Measuring your social impact can be challenging. By working with Thrive ventures we’ve learnt that taking the following steps can help you to better understand why you should measure your social impact and how to do it more effectively within your core business:
Over the last 6 months our Thrive: Access to Employment accelerator has supported 18 social ventures to grow their activities and their social impact. We have helped them better understand, measure and celebrate their social impact, linking it to their core business strategy and activities. Through this work we’ve identified key steps that other social entrepreneurs should consider to measure their own impact effectively.
We would like to introduce them in this blog and explore them further through a series of follow up learning blogs.
There are many ways in which social entrepreneurs are creating impact. We’ve defined these into the below ‘impact model’ categories in a previous research. Each of the Thrive ventures we’ve worked with falls into one of these types. It is likely that one of these fits with your own business goals and plan.
Impact seller: Ventures in this model ‘sell’ social impact, often in the form of training courses or delivering other employment-related service, to clients who then pay for specific social outcomes. For example, Thrive venture, The Samee Project, delivers social impact through their personalised mentoring to help people overcome barriers to work.
Impact employer: Impact employers generate social impact through the sale of goods or services while employing people distant from the labour market. Thrive venture Radiant Cleaners employs those who have faced multiple barriers to good employment by giving them a job that works for them. Many of Radiant Cleaners’ employees are long term unemployed and have faced challenges such as homelessness, domestic abuse and drug addiction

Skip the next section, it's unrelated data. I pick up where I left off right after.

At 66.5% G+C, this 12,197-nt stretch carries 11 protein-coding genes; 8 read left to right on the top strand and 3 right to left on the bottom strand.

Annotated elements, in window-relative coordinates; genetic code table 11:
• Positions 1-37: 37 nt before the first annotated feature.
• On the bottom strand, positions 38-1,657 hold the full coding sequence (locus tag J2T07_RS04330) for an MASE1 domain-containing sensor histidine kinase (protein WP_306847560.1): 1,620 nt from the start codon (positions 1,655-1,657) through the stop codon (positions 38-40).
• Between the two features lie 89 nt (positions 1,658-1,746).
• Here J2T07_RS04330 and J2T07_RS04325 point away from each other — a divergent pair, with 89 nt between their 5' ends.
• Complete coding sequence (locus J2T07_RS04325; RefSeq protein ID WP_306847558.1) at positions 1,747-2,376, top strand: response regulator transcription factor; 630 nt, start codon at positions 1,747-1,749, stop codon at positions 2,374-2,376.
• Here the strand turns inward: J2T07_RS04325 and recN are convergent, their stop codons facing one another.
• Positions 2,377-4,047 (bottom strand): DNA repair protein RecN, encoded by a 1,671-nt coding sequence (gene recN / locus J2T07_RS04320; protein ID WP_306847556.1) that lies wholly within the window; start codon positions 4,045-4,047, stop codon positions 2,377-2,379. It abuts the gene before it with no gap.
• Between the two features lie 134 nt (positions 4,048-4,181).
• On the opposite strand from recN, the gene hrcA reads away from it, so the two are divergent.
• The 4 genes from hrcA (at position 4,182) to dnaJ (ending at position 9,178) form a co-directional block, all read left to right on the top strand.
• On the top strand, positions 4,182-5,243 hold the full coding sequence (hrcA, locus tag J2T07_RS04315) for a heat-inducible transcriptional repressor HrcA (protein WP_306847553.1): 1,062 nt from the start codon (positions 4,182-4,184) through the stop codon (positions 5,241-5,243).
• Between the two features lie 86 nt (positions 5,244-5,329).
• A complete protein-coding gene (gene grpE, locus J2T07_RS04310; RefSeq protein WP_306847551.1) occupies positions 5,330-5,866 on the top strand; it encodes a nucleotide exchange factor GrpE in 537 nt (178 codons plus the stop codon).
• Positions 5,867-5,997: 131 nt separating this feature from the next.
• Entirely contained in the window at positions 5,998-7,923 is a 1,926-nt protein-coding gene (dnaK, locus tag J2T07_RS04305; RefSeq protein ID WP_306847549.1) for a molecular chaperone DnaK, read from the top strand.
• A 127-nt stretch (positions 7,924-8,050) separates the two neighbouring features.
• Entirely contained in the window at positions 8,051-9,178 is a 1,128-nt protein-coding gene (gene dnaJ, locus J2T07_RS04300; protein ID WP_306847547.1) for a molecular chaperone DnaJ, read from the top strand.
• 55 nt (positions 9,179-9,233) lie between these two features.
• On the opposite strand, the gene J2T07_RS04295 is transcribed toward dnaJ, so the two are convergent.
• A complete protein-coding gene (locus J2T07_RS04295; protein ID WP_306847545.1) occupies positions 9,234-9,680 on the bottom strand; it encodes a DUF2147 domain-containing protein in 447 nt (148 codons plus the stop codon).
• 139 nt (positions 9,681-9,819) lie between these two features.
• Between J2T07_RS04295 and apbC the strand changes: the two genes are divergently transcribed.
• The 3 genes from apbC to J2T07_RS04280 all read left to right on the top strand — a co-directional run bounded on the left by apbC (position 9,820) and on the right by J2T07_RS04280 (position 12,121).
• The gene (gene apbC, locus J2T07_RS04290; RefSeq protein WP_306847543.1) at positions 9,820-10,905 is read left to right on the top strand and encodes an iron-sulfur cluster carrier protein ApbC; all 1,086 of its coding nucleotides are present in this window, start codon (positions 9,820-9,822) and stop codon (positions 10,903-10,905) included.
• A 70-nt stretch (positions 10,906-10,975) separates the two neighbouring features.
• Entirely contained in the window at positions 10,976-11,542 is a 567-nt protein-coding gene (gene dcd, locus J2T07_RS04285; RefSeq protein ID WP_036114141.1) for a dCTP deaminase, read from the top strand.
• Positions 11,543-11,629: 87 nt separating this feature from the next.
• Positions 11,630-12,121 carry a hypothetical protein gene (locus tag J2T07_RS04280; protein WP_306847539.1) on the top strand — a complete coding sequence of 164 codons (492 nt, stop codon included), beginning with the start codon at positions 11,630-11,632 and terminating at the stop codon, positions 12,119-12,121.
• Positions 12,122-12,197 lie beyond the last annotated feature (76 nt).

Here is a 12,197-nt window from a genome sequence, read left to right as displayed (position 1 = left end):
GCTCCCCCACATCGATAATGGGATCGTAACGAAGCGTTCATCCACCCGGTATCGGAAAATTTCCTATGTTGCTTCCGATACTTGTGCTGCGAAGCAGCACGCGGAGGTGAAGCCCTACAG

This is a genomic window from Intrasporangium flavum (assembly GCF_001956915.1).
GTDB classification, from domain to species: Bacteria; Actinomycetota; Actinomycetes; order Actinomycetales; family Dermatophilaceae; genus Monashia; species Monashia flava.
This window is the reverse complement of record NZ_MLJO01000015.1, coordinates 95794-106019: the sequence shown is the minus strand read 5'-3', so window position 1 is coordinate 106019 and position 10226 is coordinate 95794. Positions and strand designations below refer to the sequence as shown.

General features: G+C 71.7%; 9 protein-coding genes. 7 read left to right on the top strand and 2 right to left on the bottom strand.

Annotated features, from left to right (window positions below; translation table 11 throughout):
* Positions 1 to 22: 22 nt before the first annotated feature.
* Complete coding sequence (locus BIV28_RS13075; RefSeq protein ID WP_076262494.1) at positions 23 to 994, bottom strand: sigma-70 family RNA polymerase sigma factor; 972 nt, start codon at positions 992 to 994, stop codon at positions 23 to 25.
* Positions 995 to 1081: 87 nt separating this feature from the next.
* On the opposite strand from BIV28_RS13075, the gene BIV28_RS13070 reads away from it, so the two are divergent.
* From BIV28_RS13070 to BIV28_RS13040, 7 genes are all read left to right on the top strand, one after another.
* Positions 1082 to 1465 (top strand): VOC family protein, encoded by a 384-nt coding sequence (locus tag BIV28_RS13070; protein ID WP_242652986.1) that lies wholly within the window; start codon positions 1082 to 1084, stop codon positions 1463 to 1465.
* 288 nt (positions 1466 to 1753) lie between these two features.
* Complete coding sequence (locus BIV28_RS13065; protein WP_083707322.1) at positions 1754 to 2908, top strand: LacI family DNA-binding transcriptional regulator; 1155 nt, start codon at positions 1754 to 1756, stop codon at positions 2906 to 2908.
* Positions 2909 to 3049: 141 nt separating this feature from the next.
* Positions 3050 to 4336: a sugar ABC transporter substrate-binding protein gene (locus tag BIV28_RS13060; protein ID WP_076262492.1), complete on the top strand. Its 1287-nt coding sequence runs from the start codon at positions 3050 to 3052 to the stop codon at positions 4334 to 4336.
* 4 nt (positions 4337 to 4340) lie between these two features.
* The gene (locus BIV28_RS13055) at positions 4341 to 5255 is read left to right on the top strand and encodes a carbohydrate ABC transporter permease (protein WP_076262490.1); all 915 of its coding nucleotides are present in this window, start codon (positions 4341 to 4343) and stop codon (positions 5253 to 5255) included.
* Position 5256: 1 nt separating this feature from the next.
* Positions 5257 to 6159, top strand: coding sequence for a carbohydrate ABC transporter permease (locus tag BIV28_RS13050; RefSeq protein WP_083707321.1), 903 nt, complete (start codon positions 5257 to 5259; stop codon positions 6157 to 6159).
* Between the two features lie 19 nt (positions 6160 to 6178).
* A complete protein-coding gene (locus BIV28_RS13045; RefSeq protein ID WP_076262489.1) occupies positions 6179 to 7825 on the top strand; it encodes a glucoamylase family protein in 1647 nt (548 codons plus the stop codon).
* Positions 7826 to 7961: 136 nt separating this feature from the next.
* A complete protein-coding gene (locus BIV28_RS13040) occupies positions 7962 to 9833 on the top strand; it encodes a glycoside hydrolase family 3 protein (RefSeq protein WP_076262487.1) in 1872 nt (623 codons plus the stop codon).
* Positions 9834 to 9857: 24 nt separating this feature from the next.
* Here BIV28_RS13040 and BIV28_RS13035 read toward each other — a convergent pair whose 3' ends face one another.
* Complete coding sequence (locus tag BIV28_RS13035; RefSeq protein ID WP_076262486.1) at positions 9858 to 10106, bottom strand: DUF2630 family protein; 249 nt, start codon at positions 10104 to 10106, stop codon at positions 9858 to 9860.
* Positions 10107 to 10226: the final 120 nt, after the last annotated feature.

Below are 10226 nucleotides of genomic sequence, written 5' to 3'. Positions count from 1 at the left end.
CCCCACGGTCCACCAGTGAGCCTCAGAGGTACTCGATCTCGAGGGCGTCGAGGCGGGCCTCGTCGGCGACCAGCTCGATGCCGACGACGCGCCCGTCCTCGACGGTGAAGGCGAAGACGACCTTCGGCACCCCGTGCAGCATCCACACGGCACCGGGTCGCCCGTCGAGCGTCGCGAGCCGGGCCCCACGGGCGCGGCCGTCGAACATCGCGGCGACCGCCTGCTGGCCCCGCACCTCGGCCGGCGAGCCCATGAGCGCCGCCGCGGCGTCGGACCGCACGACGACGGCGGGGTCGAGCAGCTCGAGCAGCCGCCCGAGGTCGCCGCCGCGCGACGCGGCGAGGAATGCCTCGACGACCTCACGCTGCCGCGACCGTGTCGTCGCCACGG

Profit donor: Some ventures ‘donate’ net profit to create social impact. Thrive venture Fat Macy’s generates impact through donating profits from its catering business to provide housing deposits for its trainees. Fat Macy’s trainees are made up of young people who are at risk of homelessness. Fat Macy’s combination of catering training, job experience and profit donating supports young people into sustainable housing.
Hybrid: Many ventures generate impact in multiple facets of their business. For example, Thrive venture Redemption Roasters “sells” its skills in speciality coffee barista training to prisons to support prisoner skill development. At the same time, the venture “employs” ex-offenders in its coffee shops across London after they are released from prison and graduated from their coffee training course.
Evidencing social impact should contribute to your work and compliment your core business activities. Considering how you generate impact, from the ‘impact model’ categories above, is a good starting point for you to think about what you should be measuring. After identifying how you generate impact, you can choose different tools depending on what you want to know and your audience. Two key questions to ask yourself are: